Life got in the way for me to do anything about the book for many years.  I became widowed, moved to a retirement community where life is easy, and re-wrote, re-wrote and re-wrote the book, as my story. In the interest of time because of my advanced age I self–published with Xlibris.

 I did it. I really did it!  Me–a high school dropout.  I wrote a book! It is a human interest story titled Keeping Ahead of Winter—4100 Nautical Miles Inside America.  It is said that it is an inspiring, insightful adventure into the unique world of boating, and a great love story.  My book can be bought online, in bookstores or directly from me at.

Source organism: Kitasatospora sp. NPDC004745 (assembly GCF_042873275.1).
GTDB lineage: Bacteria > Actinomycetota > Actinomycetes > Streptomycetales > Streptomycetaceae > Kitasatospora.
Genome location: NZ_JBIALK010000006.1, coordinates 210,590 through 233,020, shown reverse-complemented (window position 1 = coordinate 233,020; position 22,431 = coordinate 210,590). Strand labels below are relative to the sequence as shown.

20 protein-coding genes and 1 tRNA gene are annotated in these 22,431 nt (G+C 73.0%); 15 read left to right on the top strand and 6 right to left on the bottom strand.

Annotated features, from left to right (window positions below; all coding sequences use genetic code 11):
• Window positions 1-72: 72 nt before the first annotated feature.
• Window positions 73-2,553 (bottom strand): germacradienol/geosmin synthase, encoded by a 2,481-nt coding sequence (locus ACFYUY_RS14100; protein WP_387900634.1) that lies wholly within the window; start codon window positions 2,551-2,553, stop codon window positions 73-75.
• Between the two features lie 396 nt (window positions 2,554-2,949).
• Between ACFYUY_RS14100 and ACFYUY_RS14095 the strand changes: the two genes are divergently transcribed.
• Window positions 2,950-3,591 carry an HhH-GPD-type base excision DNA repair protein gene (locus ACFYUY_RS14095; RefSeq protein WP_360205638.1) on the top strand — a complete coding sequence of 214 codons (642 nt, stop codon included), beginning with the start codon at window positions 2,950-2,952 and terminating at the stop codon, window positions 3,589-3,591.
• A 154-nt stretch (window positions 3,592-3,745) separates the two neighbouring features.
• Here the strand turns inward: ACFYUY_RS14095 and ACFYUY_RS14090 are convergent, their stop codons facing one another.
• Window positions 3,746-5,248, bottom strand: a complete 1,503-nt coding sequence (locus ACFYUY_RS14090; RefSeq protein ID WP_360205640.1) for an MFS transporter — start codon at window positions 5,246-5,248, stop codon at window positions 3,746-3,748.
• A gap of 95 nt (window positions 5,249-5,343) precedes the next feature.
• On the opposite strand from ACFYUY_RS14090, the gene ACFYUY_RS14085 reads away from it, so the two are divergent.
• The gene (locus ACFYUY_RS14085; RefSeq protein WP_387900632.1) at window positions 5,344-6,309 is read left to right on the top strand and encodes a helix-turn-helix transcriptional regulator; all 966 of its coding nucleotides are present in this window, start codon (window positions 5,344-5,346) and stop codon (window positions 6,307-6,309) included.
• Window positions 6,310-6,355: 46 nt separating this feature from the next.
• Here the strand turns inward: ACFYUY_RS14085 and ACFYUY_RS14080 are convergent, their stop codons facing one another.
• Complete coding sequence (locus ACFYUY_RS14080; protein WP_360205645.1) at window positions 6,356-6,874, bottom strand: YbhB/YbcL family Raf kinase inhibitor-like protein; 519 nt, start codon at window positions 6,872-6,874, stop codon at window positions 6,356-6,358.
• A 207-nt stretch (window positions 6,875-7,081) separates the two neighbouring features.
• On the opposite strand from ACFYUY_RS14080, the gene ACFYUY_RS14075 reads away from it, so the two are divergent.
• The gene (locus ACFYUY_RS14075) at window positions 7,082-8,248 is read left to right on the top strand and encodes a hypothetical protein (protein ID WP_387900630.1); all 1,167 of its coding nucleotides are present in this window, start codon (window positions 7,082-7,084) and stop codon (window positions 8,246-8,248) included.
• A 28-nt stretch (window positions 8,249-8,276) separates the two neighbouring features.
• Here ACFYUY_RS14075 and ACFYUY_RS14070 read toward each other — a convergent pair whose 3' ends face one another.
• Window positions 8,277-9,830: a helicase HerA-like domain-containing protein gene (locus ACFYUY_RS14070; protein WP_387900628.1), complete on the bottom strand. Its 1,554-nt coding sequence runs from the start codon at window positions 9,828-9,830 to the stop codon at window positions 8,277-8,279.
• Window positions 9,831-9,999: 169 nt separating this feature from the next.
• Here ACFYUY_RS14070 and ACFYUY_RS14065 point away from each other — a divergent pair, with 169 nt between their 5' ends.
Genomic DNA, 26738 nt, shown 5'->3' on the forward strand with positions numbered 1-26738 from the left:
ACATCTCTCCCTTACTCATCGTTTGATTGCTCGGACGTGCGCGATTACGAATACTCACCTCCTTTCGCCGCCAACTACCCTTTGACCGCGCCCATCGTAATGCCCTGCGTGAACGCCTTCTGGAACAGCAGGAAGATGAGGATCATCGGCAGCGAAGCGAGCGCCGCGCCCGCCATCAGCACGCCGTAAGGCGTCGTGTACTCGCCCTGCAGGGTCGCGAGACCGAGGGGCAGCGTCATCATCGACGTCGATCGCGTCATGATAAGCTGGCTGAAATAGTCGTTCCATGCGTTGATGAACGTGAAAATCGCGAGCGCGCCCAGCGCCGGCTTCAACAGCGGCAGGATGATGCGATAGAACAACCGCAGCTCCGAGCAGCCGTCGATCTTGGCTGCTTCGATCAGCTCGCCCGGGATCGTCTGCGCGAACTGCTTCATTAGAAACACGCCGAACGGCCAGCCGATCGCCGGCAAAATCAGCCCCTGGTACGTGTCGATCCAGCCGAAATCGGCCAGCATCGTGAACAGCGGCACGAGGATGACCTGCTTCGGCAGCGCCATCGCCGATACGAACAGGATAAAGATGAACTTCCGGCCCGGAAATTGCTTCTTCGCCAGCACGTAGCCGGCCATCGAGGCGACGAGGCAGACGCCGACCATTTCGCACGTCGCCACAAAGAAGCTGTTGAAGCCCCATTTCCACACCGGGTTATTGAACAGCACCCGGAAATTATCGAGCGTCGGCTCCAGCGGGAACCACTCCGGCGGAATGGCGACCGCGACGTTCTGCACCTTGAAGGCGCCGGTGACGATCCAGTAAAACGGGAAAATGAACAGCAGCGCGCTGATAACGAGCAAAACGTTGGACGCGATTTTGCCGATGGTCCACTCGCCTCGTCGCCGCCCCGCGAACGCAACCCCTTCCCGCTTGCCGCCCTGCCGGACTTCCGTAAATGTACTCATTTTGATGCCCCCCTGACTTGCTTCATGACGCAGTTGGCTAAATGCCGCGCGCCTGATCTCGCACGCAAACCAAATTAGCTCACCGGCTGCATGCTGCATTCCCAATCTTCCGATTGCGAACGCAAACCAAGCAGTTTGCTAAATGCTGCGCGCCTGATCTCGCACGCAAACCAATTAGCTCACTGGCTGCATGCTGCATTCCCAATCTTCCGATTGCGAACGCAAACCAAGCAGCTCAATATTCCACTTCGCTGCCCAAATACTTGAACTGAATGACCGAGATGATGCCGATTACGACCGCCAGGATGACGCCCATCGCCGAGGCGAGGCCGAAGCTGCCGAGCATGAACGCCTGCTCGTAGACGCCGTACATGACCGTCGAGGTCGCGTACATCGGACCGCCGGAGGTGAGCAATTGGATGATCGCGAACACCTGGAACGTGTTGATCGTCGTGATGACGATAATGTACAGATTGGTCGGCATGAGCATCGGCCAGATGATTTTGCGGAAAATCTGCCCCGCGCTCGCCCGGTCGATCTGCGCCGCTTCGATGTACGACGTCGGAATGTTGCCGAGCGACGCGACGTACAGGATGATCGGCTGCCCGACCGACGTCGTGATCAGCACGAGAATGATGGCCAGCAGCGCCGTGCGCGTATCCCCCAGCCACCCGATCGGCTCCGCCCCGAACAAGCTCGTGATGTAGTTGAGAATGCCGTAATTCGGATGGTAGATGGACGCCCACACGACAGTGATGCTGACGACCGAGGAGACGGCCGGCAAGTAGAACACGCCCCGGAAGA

Five years later I wrote, illustrated and published a picture book Naptime Secrets, for two to six year olds. Parents and teachers applaud it, and tell me their children love it.

 Now, at ninety-six, I ain’tdone yet! I wrote about the tremendous impact the arts have on civilizations and have filled it with whimsical illustrations. The book is short and written in plain English, for the general public. You and The Arts—Why Art Matters is an Ebook and in print.

 I’ve also written and illustrated a memoir for my children about my first 50 years. Who knows, maybe I’ll have time to write about my second half Century.